God made you a person of worth. He decided when he planned your life what abilities he would give to you. We all have varying amounts of ability to organize, lead, create or influence but we have the choice as to what we want to do with that which God has entrusted to us. God also gives us opportunities where we can use these abilities. The fruitfulness depends on how we care for, cultivate and use each of these abilities which in turn results in the fruitfulness of influencing the lives of the people God has placed in our world whether they be children, spouses, employees, friends or neighbors. You are special to God and he wants to use you to speak “words of life” into the lives of those around you.

God Bless you.

Broken but Made Beautiful

I first met her when I asked her to teach clay modeling to our group of campers at a summer Bible camp. She told me about how she loved her work with clay and how she had just recently purchased a kiln to bake her clay creations. When I asked her how she got started in her work of clay modeling she told me her story.

Her son, who was born mentally challenged due to brain damage at birth, had passed away at the age of 15, several months before I met her. She told me how working with the clay had helped her to get through those difficult days of caring for him during those years. Her life had been broken through this difficulty but God had made something beautiful out of her brokenness. While working with the clay God had been at work molding her life and now I was seeing the beauty created by God the master potter.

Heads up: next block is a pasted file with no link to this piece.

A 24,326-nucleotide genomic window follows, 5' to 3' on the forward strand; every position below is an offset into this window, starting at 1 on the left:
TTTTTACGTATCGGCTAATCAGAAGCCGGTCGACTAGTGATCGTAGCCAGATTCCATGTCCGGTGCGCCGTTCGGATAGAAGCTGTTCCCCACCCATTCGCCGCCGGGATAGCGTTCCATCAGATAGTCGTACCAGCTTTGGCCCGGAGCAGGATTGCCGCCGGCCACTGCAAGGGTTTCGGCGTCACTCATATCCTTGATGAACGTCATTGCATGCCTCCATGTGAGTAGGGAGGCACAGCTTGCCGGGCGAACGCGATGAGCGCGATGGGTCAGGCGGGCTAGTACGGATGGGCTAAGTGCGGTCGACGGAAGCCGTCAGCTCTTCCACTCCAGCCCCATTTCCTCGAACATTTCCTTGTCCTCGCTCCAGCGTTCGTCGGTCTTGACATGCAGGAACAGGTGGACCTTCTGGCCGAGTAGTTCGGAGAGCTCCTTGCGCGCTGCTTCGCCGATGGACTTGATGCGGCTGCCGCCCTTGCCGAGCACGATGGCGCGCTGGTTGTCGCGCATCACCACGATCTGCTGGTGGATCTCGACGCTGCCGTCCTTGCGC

I was delighted when Anne consented to come several times during the camp session to teach the campers the art of clay modeling. On her first day she gave each camper a lump of soft gray colored clay and after a few instructions let them mold their little clay vessels. At the end of the craft session we had an assortment of vases, pots and dishes of various shapes and sizes. Anne instructed me to put them in a warm, dry place until she would return for the next lesson. I chose what I thought would be a good place and then in the busyness of my daily schedule forgot about them until the day of her return.

A few hours before the time of her next craft session I checked my collection of clay pots. To my dismay they were anything but beautiful – almost without exception each one had a crack. I quickly concluded I had chosen the wrong place to store them, so when she returned I apologized for what, to me, seemed like a disaster zone. To my surprise, Anne quietly said, “Oh, that’s okay we can easily repair them” Then mixing up her clay she began to repair each one. As she worked she said, “ You know, this is just the way God works with each one of us. We too, often find ourselves cracked and broken and God, the master potter, fills the cracks and makes us beautiful. We are never too broken that he can not repair and fill the broken areas in our life.